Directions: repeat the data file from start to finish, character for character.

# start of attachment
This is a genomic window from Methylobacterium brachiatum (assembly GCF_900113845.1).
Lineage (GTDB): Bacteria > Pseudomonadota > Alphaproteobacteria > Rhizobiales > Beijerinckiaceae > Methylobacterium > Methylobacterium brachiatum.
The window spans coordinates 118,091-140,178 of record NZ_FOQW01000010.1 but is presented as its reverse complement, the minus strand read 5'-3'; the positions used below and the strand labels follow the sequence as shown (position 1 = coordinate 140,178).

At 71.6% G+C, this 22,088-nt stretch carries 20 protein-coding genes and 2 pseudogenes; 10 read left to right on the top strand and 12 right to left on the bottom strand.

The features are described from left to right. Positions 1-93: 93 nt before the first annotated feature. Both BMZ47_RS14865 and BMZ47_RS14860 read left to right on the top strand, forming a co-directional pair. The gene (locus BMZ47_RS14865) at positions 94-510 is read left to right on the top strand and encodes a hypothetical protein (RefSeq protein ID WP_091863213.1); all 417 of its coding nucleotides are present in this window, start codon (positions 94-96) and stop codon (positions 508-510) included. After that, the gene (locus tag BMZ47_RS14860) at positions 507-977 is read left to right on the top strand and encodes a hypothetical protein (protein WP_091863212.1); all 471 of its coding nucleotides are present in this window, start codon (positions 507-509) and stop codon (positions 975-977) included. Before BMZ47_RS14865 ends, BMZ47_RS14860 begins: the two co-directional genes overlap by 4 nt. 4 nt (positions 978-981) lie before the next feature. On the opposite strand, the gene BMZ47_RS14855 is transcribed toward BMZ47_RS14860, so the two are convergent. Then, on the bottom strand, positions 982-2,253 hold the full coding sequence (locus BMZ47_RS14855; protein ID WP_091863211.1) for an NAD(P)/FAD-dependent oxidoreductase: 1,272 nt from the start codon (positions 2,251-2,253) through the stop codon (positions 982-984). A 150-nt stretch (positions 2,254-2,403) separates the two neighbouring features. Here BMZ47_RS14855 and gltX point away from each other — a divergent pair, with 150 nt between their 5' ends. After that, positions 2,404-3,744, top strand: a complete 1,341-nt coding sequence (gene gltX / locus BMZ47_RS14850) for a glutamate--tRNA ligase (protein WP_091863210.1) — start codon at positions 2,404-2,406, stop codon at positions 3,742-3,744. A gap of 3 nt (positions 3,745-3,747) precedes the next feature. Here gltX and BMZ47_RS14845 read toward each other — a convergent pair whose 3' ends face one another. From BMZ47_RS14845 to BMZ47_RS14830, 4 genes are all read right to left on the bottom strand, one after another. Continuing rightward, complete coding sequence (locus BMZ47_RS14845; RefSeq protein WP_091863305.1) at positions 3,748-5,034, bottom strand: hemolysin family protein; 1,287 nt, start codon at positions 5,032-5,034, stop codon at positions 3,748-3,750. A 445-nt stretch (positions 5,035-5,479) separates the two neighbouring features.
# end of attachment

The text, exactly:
This is a genomic window from Methylobacterium brachiatum (assembly GCF_900113845.1).
Lineage (GTDB): Bacteria > Pseudomonadota > Alphaproteobacteria > Rhizobiales > Beijerinckiaceae > Methylobacterium > Methylobacterium brachiatum.
The window spans coordinates 118,091-140,178 of record NZ_FOQW01000010.1 but is presented as its reverse complement, the minus strand read 5'-3'; the positions used below and the strand labels follow the sequence as shown (position 1 = coordinate 140,178).

At 71.6% G+C, this 22,088-nt stretch carries 20 protein-coding genes and 2 pseudogenes; 10 read left to right on the top strand and 12 right to left on the bottom strand.

The features are described from left to right. Positions 1-93: 93 nt before the first annotated feature. Both BMZ47_RS14865 and BMZ47_RS14860 read left to right on the top strand, forming a co-directional pair. The gene (locus BMZ47_RS14865) at positions 94-510 is read left to right on the top strand and encodes a hypothetical protein (RefSeq protein ID WP_091863213.1); all 417 of its coding nucleotides are present in this window, start codon (positions 94-96) and stop codon (positions 508-510) included. After that, the gene (locus tag BMZ47_RS14860) at positions 507-977 is read left to right on the top strand and encodes a hypothetical protein (protein WP_091863212.1); all 471 of its coding nucleotides are present in this window, start codon (positions 507-509) and stop codon (positions 975-977) included. Before BMZ47_RS14865 ends, BMZ47_RS14860 begins: the two co-directional genes overlap by 4 nt. 4 nt (positions 978-981) lie before the next feature. On the opposite strand, the gene BMZ47_RS14855 is transcribed toward BMZ47_RS14860, so the two are convergent. Then, on the bottom strand, positions 982-2,253 hold the full coding sequence (locus BMZ47_RS14855; protein ID WP_091863211.1) for an NAD(P)/FAD-dependent oxidoreductase: 1,272 nt from the start codon (positions 2,251-2,253) through the stop codon (positions 982-984). A 150-nt stretch (positions 2,254-2,403) separates the two neighbouring features. Here BMZ47_RS14855 and gltX point away from each other — a divergent pair, with 150 nt between their 5' ends. After that, positions 2,404-3,744, top strand: a complete 1,341-nt coding sequence (gene gltX / locus BMZ47_RS14850) for a glutamate--tRNA ligase (protein WP_091863210.1) — start codon at positions 2,404-2,406, stop codon at positions 3,742-3,744. A gap of 3 nt (positions 3,745-3,747) precedes the next feature. Here gltX and BMZ47_RS14845 read toward each other — a convergent pair whose 3' ends face one another. From BMZ47_RS14845 to BMZ47_RS14830, 4 genes are all read right to left on the bottom strand, one after another. Continuing rightward, complete coding sequence (locus BMZ47_RS14845; RefSeq protein WP_091863305.1) at positions 3,748-5,034, bottom strand: hemolysin family protein; 1,287 nt, start codon at positions 5,032-5,034, stop codon at positions 3,748-3,750. A 445-nt stretch (positions 5,035-5,479) separates the two neighbouring features.